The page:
World Malaria Day 2013

April 25th is World Malaria Day!  World Malaria Day was established in 2007 at the 60th World Health Assembly. This event replaced what was then known as “Africa Malaria Day,” which had been commemorated each year since 2001 on April 25th.  As stated on the official website: “The purpose of [World Malaria Day] is to raise awareness of malaria as a disease that is preventable and treatable and to mobilize communities across the world to get involved in the fight against it” [www.worldmalariaday.org/; www.rollbackmalaria.org/worldmalariaday/].

In 2008, the Roll Back Malaria (RBM) partnership1, made public its Global Malaria Action Plan (GMAP).  GMAP’s stated long-term goal is to “put extra efforts into comprehensively tracking progress in malaria prevention and treatment along the path to near-zero deaths by 2015 and the gradual elimination of malaria” (emphasis added) [www.rbm.who.int/].  Since 2008 this goal has also been embraced by numerous non-profit organizations such as World Vision, Malaria No More, Nothing But Nets, and Imagine No Malaria.

In a recent article, Ray Chambers, the founder of Malaria No More and the UN Special Envoy for Malaria, asks his readers, “What will you do with the next 1,000 days of your life? Buy a car? Change jobs? Lose those 10 extra pounds? Save the lives of 4.4 million children?” The 1,000 days of which he is speaking is from April 6, 2013 to December 31, 2015, the deadline for the UN’s Millennium Development Goals.

In case you are not familiar with these goals, they “represent the most important effort to improve lives in history,” with three of the goals “focused largely on children under five and pregnant mothers:” Goal 4: Reduce Child Mortality by two-thirds between 1990 and 2015; Goal 5: Improve Maternal Health; and Goal 6: Combat HIV/AIDS, Malaria, Tuberculosis and Other Diseases, and specifically to reduce “deaths from malaria to near zero.”  Chambers goes on to point out, “To reach the goal (Goal 4) of decreasing deaths of children who have not yet reached their fifth birthday to four million in 2015, we estimate that 4.4 million children’s deaths must be averted in the next 1,000 days.”  He believes that these goals can still be reached, based on the successes that have been demonstrated globally over the past decade.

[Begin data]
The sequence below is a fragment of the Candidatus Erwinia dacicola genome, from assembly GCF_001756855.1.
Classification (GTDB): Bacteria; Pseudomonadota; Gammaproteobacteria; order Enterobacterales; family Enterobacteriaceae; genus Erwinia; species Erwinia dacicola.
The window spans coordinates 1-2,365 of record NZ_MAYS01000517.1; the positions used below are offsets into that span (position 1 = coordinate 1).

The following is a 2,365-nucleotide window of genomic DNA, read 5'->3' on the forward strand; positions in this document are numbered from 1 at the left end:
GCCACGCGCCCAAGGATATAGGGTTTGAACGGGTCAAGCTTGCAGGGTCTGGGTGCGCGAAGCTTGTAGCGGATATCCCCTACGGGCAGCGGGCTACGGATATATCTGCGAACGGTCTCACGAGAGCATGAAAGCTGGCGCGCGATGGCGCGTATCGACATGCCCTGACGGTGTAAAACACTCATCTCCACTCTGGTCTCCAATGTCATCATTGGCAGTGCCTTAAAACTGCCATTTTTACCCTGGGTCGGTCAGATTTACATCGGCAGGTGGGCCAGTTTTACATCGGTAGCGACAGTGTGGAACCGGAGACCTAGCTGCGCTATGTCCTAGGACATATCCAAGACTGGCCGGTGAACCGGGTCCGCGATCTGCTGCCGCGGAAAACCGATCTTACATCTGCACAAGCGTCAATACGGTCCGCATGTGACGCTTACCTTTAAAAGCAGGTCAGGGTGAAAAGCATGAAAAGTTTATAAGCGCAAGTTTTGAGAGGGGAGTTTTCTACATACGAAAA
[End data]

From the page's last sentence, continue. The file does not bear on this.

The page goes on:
Chambers observes:

The malaria story is perhaps the most amazing of all. In 2005, as I was broadening the scope of my philanthropic work and learning more about global poverty and development, I was shown a photo of six tiny children, two or three years old, dressed in the brightly-patterned fabrics characteristic of southeastern Africa, sleeping together on a blanket. I learned however that these beautiful children were not sleeping — they were in malaria-induced comas, and most would never get up. I was deeply saddened, but more importantly I was motivated to find a way to do something. What could be done?

He comments, “Malaria has been sickening and killing men, women and particularly children around the world for as far back as history can say,” but Chambers personally knows that much can be done to fight this disease.  Chambers clarifies, “Just over a decade ago, more than a million children under the age of five were dying horrible deaths from the disease every year. … Yet today … [t]here is reason to believe that with controlling malaria and the other conditions that lead to child deaths, we can save more than four million lives in the next 1,000 days.”  He concedes that though the death toll from malaria has fallen to 600,000 in Africa over the past 7 years, this is “still far too many.”